1970-1979 :: The South grandstands of wooden football stadium at Rogers Field were burned by an arsonist and Butch VI, the last living Cougar mascot, retired. Henry Rono set four world track records in distance running events and football player Jack Thompson’s jersey number 14 was retired in recognition of his passing record. Enrollment at WSU reached a high of 18,160 and the 50,000th student graduated.
The graduate school at the University of Mississippi established a new “Award for Excellence in Graduate Teaching & Mentoring” to highlight the importance of graduate education, and the inaugural winner of this award is Dr. Alan Gross ’79 PhD, professor of psychology at Ole Miss.
Dean John Kiss said in the ceremony:
I cannot think of a more deserving winner who exemplifies excellence in graduate teaching and mentoring.
Since his arrival at the University of Mississippi in 1986, Dr. Gross has mentored and graduated an amazing 51 Ph.D. students in clinical psychology! His former students have gone on to achieve great successes. They can be found throughout the country, and some examples include: Tulane Univ., Univ. Miami, Vanderbilt Univ., Emory Univ., and the Boston Univ. School of Medicine.
It is not simply, the amazing number of doctoral students, but it is clear to me that he also has made a deep, long lasting impact on the personal and professional lives of his students.
What is the secret of his remarkable success with graduate students? I believe part of the answer lies in the statement of self-reflection by Dr. Gross in which he writes:
“In education one size does not fit all. Fostering student academic, professional, and personal development requires teachers to be great listeners. I believe that providing a caring and respectful learning environment tailored to the individual needs of students assists them in the development of their own perspective about the subject matter. Ultimately, my goal is to help students find their own voices so that they are prepared and confident as they pursue their professional goals.”
His nomination package, prepared by his Chair, Dr. Michael Allen, contains numerous accolades from his colleagues. As one of the many examples, Dr. John Young writes:
“His foresight and attention to the concerns of the group as a whole are always evident, as is his concern for the quality of our graduate training. In short, Dr. Gross has spent his life helping others achieve their potential in the context of graduate teaching and mentoring, and I can think of no one more deserving of an award for these efforts.”
Dr. Gross is man of many talents. I have been told that he also is a musician and that he plays the guitar in several thriving blue bands. However, this is not why we selected him for this award.
The reason he was selected is eloquently summarized by one of his former students who now is a Professor of Psychiatry at Boston University:
“Alan had a very different worldview than other faculty members. He didn’t think about psychological phenomena in a conventional sense and encouraged students in our class to do the same. It was like a breath of fresh air for me; I knew that this was why I came to graduate school – to learn how to think differently, to challenge myself and others intellectually.”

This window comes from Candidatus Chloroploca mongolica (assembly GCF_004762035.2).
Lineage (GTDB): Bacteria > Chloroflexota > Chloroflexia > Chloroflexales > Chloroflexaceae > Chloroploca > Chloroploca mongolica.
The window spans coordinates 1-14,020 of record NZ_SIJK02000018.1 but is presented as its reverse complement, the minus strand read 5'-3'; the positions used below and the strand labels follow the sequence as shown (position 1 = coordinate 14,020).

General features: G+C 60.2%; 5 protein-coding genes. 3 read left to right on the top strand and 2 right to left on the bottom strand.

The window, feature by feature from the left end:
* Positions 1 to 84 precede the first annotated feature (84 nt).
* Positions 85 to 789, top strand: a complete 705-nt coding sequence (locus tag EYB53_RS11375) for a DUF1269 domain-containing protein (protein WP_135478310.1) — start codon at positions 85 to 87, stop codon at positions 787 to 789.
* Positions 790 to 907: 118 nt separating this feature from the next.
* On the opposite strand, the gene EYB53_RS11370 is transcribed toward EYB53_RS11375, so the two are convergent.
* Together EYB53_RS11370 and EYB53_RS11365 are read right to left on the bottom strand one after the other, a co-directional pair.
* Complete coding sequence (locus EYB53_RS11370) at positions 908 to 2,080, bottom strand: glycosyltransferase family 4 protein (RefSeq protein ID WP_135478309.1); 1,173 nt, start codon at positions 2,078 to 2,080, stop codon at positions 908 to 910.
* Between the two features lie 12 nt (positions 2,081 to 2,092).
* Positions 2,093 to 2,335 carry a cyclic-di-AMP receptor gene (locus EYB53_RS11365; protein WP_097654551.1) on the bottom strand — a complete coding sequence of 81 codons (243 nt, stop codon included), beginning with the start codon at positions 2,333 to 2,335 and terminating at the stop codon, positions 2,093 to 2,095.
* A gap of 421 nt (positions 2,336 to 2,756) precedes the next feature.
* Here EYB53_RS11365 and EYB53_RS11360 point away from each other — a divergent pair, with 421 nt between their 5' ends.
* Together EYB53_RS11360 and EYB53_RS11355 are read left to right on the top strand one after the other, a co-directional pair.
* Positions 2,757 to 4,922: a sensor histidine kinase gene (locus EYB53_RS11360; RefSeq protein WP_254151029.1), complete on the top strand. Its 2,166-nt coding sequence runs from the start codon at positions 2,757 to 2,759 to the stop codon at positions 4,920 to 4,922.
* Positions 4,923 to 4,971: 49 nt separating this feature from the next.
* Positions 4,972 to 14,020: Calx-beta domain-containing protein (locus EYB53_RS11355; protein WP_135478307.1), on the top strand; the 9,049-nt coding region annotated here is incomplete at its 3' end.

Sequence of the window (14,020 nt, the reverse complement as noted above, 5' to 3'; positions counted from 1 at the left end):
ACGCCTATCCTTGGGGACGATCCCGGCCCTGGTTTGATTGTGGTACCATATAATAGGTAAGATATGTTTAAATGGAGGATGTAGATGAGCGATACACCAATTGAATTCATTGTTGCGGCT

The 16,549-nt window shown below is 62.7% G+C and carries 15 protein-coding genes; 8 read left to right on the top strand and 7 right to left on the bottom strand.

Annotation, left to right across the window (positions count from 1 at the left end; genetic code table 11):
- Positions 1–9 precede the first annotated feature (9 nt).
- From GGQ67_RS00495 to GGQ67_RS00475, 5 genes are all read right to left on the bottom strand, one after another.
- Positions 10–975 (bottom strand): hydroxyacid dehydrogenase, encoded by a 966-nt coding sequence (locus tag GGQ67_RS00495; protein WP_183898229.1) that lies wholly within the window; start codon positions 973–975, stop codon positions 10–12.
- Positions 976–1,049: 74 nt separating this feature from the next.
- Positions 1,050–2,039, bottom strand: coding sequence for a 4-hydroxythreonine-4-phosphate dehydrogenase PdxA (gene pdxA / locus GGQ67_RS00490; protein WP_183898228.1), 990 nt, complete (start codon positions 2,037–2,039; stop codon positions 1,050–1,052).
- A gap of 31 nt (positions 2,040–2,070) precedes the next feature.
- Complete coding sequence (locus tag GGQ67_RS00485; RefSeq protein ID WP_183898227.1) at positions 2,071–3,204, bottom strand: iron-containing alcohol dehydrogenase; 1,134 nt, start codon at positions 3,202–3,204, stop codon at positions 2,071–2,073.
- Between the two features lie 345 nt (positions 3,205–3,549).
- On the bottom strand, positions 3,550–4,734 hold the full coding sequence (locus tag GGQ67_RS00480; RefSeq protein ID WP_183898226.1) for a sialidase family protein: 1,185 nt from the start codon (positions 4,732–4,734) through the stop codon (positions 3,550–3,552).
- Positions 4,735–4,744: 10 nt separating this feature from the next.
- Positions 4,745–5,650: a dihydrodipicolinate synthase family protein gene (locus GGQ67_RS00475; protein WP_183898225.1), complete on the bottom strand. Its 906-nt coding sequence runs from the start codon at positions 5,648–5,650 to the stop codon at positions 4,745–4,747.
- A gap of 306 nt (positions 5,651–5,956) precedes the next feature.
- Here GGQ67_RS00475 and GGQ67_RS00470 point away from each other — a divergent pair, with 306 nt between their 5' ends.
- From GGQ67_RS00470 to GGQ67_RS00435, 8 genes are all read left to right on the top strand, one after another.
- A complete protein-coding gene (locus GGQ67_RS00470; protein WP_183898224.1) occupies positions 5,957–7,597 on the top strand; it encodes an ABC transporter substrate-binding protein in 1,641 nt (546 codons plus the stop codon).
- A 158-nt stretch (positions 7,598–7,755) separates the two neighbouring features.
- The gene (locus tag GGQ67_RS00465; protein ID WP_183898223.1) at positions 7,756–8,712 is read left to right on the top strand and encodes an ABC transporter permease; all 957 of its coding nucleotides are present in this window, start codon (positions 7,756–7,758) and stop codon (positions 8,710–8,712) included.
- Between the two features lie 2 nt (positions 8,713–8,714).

I believe that Dr. Alan Gross is an inspiration to all of our current doctoral graduates who received their new hoods tonight. I also believe that Dr. Gross reminds us as faculty members that it is within our power to help to change and transform the lives of others-and that this is a wonderful part of our profession. Please join me in congratulating Dr. Alan Gross, Professor of Psychology, for his tremendous achievements and for the receipt of this award.
More featured Cougs
Dr. Adolfo Benavides Named Provost and VP for Academic Affairs at Texas A&M University-Commerce | My Story staff '11 | May 10, 2013
Three Cougs celebrate 35 years of friendship | My Story staff '11 | May 10, 2013
Marvin Slind (MA History ’72 , Ph.D. History ’78) is Professor Emeritus of History at Luther College. He retired after teaching there from 2000 – 2013. He previously taught in the WSU History Department from 1989 – 2000, after serving in the WSU Office of International Education from 1977 to 1989.
Thomas Bennett Lopp ’71
July 22, 1948 – May 28, 2013
Tom Lopp, 64, passed away peacefully at home the morning of May 28th. He was born in Tacoma, WA to Orville and Marie Lopp, and was raised in Spokane from age 5. Tom graduated from Central Valley High School in 1967 and went on to Yakima Valley Community College on a football scholarship from 1967-1969. He then attended Washington State University where he graduated with a teaching degree in 1971. He was an Agriculture teacher and FFA advisor as well as boys soccer coach for 10 years at North Thurston HS and was named Black Hills Coach of the Year for 3 years before leaving to work with professional organizations and state government. Tom finished his career as an Assistant Superintendent for Federal and State Legislation at OSPI. Tom was well known for his positive attitude and outlook on life. His foremost passion was his family. Tom and Kathleen were married May 26, 1991, and were each other’s constant companion and best friends. Tom’s passing leaves an irreplaceable hole in the hearts of his family and friends. He is survived by his wife, Kathleen Lopp; his children Brian (Lauren) Lopp, Stephanie Lopp, Jennifer (Richard) Lamont and Joel (Melissa) Preston. He was also the proud Papa to ten grandchildren. Tom also leaves behind his brother Dennis (Diane), several nieces, nephews and cousins and a tremendous circle of friends. He is preceded in death by his parents, his sister Judy Clark, and one grandson. Tom was dedicated to Career and Technical Education. He pioneered three programs for Washington State students: The WAVE Award, Jobs for America’s Graduates, and Automotive Youth Educational Systems. During his work with the legislature, he was instrumental in passing several bills that resulted in improved student learning. The Tom Lopp Memorial Scholarship has been established at WSECU. Contributions can be made at any branch. A Celebration of Life will be held June 21, 2013 at 2:00 pm at New Market Skills Center. Information and online condolences can be left at DignityMemorial.com.